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10/06/05 5:41 PM ET

It's simple: See the ball, hit the ball

White Sox have had some success vs. knuckleball

BOSTON -- The White Sox plan of attack against Tim Wakefield's knuckleball in Game 3 of the American League Division Series is quite simple.

Be aggressive or be patient.

Hit the pitch before it breaks or hit the pitch after it breaks.

Swing. Don't miss.

If the looks on their faces and shrugs coming from the shoulders of the White Sox hitters were any indication, the plan against Wakefield is basically having no extraordinary plan at all.

It's see the ball, period. Hit the ball, period.

"You are facing a handful of factors up there," said White Sox first baseman Paul Konerko, who is 5-or-20 in his career against Wakefield. "There have been times over the last few years that you are as uncomfortable as you can feel out there. There are other times you can get some good swings. I don't know what makes each one of them or what the difference is."

The numbers aside, Wakefield always poses a challenge. He is 1-1 with a 6.57 ERA in two starts against the White Sox this season and 5-10 with a 5.42 ERA in 25 games (16 starts) against Chicago in his career. Wakefield is 0-3 with a 9.92 ERA in six ALDS games with Boston, but 5-1 with a 3.89 ERA in eight League Championship games.

"We'll see what happens tomorrow because a lot can happen," White Sox shortstop Juan Uribe said. "You just see the ball and try to put it in play. For some, it's easy and for some, it's difficult. I don't know how I am going to do."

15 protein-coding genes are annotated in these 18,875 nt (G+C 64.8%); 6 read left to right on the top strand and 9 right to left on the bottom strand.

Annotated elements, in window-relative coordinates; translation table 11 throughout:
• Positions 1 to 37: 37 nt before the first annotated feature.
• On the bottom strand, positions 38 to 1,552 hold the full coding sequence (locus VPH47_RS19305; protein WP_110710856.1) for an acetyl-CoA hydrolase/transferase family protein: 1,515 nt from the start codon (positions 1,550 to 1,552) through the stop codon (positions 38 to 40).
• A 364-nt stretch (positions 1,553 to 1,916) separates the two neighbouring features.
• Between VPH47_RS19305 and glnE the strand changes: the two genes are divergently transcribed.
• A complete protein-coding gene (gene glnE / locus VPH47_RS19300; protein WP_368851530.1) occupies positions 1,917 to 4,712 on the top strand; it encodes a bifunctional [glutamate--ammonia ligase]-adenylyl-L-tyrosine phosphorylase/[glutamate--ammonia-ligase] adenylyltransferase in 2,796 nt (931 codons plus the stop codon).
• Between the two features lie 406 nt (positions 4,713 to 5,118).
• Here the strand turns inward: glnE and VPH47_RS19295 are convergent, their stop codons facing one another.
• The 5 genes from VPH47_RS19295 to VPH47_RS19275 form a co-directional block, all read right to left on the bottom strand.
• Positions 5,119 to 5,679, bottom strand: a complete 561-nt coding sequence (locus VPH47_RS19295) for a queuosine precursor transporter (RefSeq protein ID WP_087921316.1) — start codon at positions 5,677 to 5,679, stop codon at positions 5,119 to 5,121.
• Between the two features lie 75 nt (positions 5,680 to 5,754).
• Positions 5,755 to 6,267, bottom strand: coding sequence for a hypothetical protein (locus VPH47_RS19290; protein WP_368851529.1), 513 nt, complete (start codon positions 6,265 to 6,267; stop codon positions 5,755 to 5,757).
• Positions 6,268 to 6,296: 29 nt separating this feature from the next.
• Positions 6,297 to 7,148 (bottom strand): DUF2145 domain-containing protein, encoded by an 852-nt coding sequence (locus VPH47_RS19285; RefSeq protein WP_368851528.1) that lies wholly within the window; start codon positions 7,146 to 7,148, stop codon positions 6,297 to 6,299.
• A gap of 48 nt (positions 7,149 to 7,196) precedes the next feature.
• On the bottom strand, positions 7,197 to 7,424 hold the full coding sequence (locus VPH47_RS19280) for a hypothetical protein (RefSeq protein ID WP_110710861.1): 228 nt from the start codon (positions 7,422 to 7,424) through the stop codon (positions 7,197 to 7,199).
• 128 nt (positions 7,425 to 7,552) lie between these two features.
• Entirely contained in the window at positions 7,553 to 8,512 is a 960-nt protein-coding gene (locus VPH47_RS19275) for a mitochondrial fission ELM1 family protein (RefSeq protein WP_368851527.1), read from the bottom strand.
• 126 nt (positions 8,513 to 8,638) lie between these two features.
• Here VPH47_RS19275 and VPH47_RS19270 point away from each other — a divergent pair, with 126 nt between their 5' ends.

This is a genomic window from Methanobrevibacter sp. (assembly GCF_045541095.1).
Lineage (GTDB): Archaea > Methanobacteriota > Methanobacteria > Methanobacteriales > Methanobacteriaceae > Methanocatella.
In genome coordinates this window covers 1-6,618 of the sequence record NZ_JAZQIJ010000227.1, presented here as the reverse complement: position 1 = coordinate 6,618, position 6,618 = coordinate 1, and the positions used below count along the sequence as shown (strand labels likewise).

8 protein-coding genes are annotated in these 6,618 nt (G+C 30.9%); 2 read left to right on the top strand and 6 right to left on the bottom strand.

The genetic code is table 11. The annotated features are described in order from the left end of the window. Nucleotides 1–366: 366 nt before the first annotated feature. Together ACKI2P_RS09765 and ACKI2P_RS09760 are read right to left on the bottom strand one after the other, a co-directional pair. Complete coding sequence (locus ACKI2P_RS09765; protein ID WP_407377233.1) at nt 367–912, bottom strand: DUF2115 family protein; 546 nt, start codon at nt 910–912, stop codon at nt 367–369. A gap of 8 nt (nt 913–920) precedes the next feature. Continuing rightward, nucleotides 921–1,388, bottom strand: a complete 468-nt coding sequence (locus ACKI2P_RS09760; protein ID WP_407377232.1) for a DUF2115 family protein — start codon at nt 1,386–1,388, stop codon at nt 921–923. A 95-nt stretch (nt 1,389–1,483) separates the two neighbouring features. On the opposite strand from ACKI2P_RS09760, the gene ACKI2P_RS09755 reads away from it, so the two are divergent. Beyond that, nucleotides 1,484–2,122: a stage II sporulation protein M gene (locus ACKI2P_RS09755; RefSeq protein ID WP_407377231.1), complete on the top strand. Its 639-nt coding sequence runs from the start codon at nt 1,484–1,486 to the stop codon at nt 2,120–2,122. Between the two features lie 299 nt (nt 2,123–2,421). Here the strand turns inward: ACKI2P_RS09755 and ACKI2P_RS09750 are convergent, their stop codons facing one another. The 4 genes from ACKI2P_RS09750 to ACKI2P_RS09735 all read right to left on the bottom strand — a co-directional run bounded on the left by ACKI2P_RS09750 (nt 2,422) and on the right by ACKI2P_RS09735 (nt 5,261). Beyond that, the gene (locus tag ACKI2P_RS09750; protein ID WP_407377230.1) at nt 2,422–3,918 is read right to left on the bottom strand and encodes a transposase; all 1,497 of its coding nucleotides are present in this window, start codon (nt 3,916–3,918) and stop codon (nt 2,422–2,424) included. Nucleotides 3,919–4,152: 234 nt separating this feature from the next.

Uribe has two hits, including a home run, in seven career at-bats against Wakefield. He has three RBIs. He didn't want to jinx himself by saying he has had some success against Wakefield but said he is optimistic about his chances.

White Sox center fielder Aaron Rowand, who has 10 hits in 14 at-bats against the knuckler wasn't nearly as modest, but with good reason. He has hit four home runs and has eight RBIs against Wakefield.

His reason for success against the knuckler? Nothing in particular.

"I can't explain why," Rowand said. "We had a couple of knuckleball pitchers that I hit well in the Minor Leagues. You just see if you can get it in the strike zone and hit it. Other than that, there's not much to trying to hit a knuckleball other than trying not to swing at bad pitches."

Designated hitter Carl Everett, who once said hitting a knuckleball is like trying to catch a fly with chopsticks, didn't seem too concerned with what Wakefield would offer Friday. It didn't matter to Everett. He's determined to hit anything.

"I just go up swinging at it like it's a fastball," he said. "I'm aggressive, and I stay aggressive."

White Sox third baseman Joe Crede has his own approach to hitting a knuckleball and it must be working. He is 5-for-14 for his career against Wakefield.

"I like to take a couple of pitches and see if I can get the timing on it," he said. "Once you see it right away, you try to hit it and then you are pulling off the ball. Basically, you see it and try to hit it the other way."

As for Rowand, he expects a great effort from his team regardless of what opponent is on the mound -- and only one victory away from clinching the franchise's first postseason series win since the 1917 World Series. That said, he knows what to expect from Wakefield.

"He'll throw a lot of balls up there and at different speeds," he said. "Some fall off the table and end up being balls when they look like they are right there. Some look like they are going to drop down and it ends up being a strike. The most difficult part is trying to get a strike to hit."

Jesse Sanchez is a reporter for MLB.com. This story was not subject to the approval of Major League Baseball or its clubs.